6 Practical Tips for Getting Started With (& Sticking To) Intermittent Fasting - WellBeing by Well.ca
Intermittent fasting (IF) boasts notable benefits such as improved mental clarity, increased fat burning, and better digestion—so it’s no surprise that you may be intrigued to give IF a try. Many people have found incredible success with it, but that doesn’t mean it’s a walk in the park when it comes to getting started.
Intermittent Fasting
52693
bp-legacy,post-template-default,single,single-post,postid-52693,single-format-standard,qode-quick-links-1.0,ajax_fade,page_not_loaded,,qode-title-hidden,vss_responsive_adv,qode-content-sidebar-responsive,qode-child-theme-ver-1.0.0,qode-theme-ver-11.1,qode-theme-bridge,wpb-js-composer js-comp-ver-6.0.5,vc_responsive,no-js
Food, Wellness

6 Practical Tips for Getting Started With (& Sticking To) Intermittent Fasting

Kitchen counter full of healthy foods

Intermittent fasting (IF) boasts notable benefits such as improved mental clarity, increased fat burning, and better digestion—so it’s no surprise that you may be intrigued to give IF a try. Many people have found incredible success with it, but that doesn’t mean it’s a walk in the park when it comes to getting started.

Here are 6 of my top tips before you start an intermittent fasting program and how to optimize results.

Tip #1: Start slow

Don’t try to attempt a prolonged fast right off the bat. Even a regular “mini” fast of 12 hours will do wonders for your energy, metabolism, and mood. Keep it simple and start off by leaving 12 hours between dinner and breakfast. For example, if you eat dinner at 7pm, you would then have breakfast no earlier than 7am the following day.

Do this for the first few weeks, which is enough time to see how your body reacts to this new pattern of eating.

Tip #2: Completely abstain from food

During your fast, you should completely abstain from consuming calories. That means that even a seemingly health snack like a piece of fruit or a small handful of nuts can knock you out of your fasting state. I’ve seen people trick themselves into thinking they’re fasting by failing to notice that they’re still adding cream and sugar to their coffee. I can’t stress how important it is to be incredibly mindful about not consuming any calories during your fasting hours.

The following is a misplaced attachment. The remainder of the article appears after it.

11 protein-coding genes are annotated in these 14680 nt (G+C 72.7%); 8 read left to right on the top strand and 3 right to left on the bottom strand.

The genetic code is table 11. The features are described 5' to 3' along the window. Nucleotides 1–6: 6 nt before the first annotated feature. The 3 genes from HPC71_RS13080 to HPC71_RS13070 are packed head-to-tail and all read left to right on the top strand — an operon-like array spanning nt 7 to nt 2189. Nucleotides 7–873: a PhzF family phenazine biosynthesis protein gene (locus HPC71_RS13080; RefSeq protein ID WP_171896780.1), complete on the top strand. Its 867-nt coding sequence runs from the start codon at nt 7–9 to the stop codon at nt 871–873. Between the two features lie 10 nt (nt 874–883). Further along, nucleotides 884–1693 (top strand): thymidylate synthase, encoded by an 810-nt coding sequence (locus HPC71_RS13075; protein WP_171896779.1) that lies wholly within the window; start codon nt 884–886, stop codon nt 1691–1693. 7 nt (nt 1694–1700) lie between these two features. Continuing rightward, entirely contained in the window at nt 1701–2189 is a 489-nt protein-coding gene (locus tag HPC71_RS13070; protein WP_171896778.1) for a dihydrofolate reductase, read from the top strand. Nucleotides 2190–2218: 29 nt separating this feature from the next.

Tip: 3: Stay Hydrated

Looking for a way to curb your appetite during your fast? Enjoy calorie-free drinks such as water, black coffee, and even green tea, which has been shown to decrease hunger and boost fat burning. But as mentioned earlier, don’t sneak in cream or sugar to your drinks, and be careful to not over-caffeinate.

Tip #4: Break your fast with quality calories

You may think that you deserve a super indulgent treat or cheat meal after your fast but gorging on foods high in calories and low in nutritional value will only keep you from your health goals. Instead, fill up on quality calories in the form of whole foods, including plenty of fibre-filled veggies and high quality proteins, and a healthy source of fat at each meal.

Tip #5: Eat enough

Although intermittent fasting doesn’t give you a free pass to eat cheeseburgers and candy, it’s important to not restrict calories either. Your body still needs nutrient-dense foods, even if you’re changing the hours in which you eat them. If you skip breakfast, be sure to fill up at lunch and dinner with enough calories to meet your daily needs. Otherwise, you’ll get hungry during your fasting hours, making it harder to stay on track.

Tip #6: Get a good night’s rest

Studies show that when we’re sleep deprived, we’re hungrier and more likely to give into cravings. Increased hunger means more temptation which makes fasting more difficult. Instead, aim to be asleep by 11pm at the latest to give your body enough rest and keep fat-regulating hormones such as insulin in check. 

A final word on intermittent fasting

There’s no one-size-fits-all approach that works for everyone, and that’s especially true with intermittent fasting.

Fasting may increase the stress hormone cortisol and for people suffering from adrenal fatigue, hormonal imbalances, and eating disorders, this may cause more harm than good. At the same time, given all of the potential health benefits of intermittent fasting, don’t count yourself out before trying. Working with a qualified health professional who is experienced with IF may be especially helpful as you start out in order to set yourself up for success over the long-term.

Do you have any more questions on intermittent fasting? Have you tried it yourself? I’d love to hear below!

0 Likes

Please Keep In Mind

This article is for educational purposes only and is not intended to diagnose, treat, cure or prevent diseases. We cannot provide medical advice or specific advice on products related to treatments of a disease or illness. You must consult with your professional health care provider before starting any diet, exercise or supplementation program, and before taking, varying the dosage of or ceasing to take any medication.

No Comments

Post A Comment